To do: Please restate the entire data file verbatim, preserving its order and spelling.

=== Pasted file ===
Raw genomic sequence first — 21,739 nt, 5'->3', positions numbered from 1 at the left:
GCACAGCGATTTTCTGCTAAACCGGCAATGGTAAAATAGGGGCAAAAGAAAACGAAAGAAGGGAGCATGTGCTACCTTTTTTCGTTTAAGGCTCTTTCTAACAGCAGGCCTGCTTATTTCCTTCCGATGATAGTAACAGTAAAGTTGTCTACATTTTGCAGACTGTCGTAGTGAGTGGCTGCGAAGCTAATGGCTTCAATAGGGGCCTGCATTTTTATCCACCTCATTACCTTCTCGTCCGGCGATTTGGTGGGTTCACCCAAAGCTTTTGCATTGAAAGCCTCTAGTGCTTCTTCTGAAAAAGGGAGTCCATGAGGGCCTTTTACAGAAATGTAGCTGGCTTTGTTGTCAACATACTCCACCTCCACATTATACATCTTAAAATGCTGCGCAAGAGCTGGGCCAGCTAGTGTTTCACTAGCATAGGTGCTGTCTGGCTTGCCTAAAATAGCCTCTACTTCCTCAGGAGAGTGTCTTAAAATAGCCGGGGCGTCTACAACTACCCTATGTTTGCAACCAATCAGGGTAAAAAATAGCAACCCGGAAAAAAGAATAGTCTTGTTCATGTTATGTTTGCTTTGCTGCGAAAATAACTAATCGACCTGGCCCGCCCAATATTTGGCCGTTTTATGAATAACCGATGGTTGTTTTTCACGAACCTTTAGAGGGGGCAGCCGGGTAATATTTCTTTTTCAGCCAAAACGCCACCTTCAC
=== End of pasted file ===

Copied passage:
Raw genomic sequence first — 21,739 nt, 5'->3', positions numbered from 1 at the left:
GCACAGCGATTTTCTGCTAAACCGGCAATGGTAAAATAGGGGCAAAAGAAAACGAAAGAAGGGAGCATGTGCTACCTTTTTTCGTTTAAGGCTCTTTCTAACAGCAGGCCTGCTTATTTCCTTCCGATGATAGTAACAGTAAAGTTGTCTACATTTTGCAGACTGTCGTAGTGAGTGGCTGCGAAGCTAATGGCTTCAATAGGGGCCTGCATTTTTATCCACCTCATTACCTTCTCGTCCGGCGATTTGGTGGGTTCACCCAAAGCTTTTGCATTGAAAGCCTCTAGTGCTTCTTCTGAAAAAGGGAGTCCATGAGGGCCTTTTACAGAAATGTAGCTGGCTTTGTTGTCAACATACTCCACCTCCACATTATACATCTTAAAATGCTGCGCAAGAGCTGGGCCAGCTAGTGTTTCACTAGCATAGGTGCTGTCTGGCTTGCCTAAAATAGCCTCTACTTCCTCAGGAGAGTGTCTTAAAATAGCCGGGGCGTCTACAACTACCCTATGTTTGCAACCAATCAGGGTAAAAAATAGCAACCCGGAAAAAAGAATAGTCTTGTTCATGTTATGTTTGCTTTGCTGCGAAAATAACTAATCGACCTGGCCCGCCCAATATTTGGCCGTTTTATGAATAACCGATGGTTGTTTTTCACGAACCTTTAGAGGGGGCAGCCGGGTAATATTTCTTTTTCAGCCAAAACGCCACCTTCAC